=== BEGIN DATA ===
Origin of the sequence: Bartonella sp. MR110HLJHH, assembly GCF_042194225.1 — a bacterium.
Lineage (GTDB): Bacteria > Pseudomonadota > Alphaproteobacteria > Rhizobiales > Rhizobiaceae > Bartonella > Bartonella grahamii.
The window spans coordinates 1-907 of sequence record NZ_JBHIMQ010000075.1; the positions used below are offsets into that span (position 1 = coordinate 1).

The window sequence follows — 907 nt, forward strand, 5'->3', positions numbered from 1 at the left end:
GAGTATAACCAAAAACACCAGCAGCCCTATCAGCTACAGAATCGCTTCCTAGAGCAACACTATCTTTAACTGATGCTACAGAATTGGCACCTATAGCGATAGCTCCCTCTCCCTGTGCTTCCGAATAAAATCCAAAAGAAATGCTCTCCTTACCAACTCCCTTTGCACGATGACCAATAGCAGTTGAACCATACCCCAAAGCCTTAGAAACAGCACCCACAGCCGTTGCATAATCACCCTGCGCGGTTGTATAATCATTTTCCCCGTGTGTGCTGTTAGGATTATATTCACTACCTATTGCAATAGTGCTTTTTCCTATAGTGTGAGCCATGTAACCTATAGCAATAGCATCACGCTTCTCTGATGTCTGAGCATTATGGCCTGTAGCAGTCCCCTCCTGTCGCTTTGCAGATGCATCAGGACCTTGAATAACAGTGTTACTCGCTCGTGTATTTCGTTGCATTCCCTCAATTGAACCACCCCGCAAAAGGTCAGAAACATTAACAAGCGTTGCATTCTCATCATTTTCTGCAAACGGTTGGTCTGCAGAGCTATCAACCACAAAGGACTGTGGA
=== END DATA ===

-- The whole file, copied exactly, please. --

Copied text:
Origin of the sequence: Bartonella sp. MR110HLJHH, assembly GCF_042194225.1 — a bacterium.
Lineage (GTDB): Bacteria > Pseudomonadota > Alphaproteobacteria > Rhizobiales > Rhizobiaceae > Bartonella > Bartonella grahamii.
The window spans coordinates 1-907 of sequence record NZ_JBHIMQ010000075.1; the positions used below are offsets into that span (position 1 = coordinate 1).

The window sequence follows — 907 nt, forward strand, 5'->3', positions numbered from 1 at the left end:
GAGTATAACCAAAAACACCAGCAGCCCTATCAGCTACAGAATCGCTTCCTAGAGCAACACTATCTTTAACTGATGCTACAGAATTGGCACCTATAGCGATAGCTCCCTCTCCCTGTGCTTCCGAATAAAATCCAAAAGAAATGCTCTCCTTACCAACTCCCTTTGCACGATGACCAATAGCAGTTGAACCATACCCCAAAGCCTTAGAAACAGCACCCACAGCCGTTGCATAATCACCCTGCGCGGTTGTATAATCATTTTCCCCGTGTGTGCTGTTAGGATTATATTCACTACCTATTGCAATAGTGCTTTTTCCTATAGTGTGAGCCATGTAACCTATAGCAATAGCATCACGCTTCTCTGATGTCTGAGCATTATGGCCTGTAGCAGTCCCCTCCTGTCGCTTTGCAGATGCATCAGGACCTTGAATAACAGTGTTACTCGCTCGTGTATTTCGTTGCATTCCCTCAATTGAACCACCCCGCAAAAGGTCAGAAACATTAACAAGCGTTGCATTCTCATCATTTTCTGCAAACGGTTGGTCTGCAGAGCTATCAACCACAAAGGACTGTGGA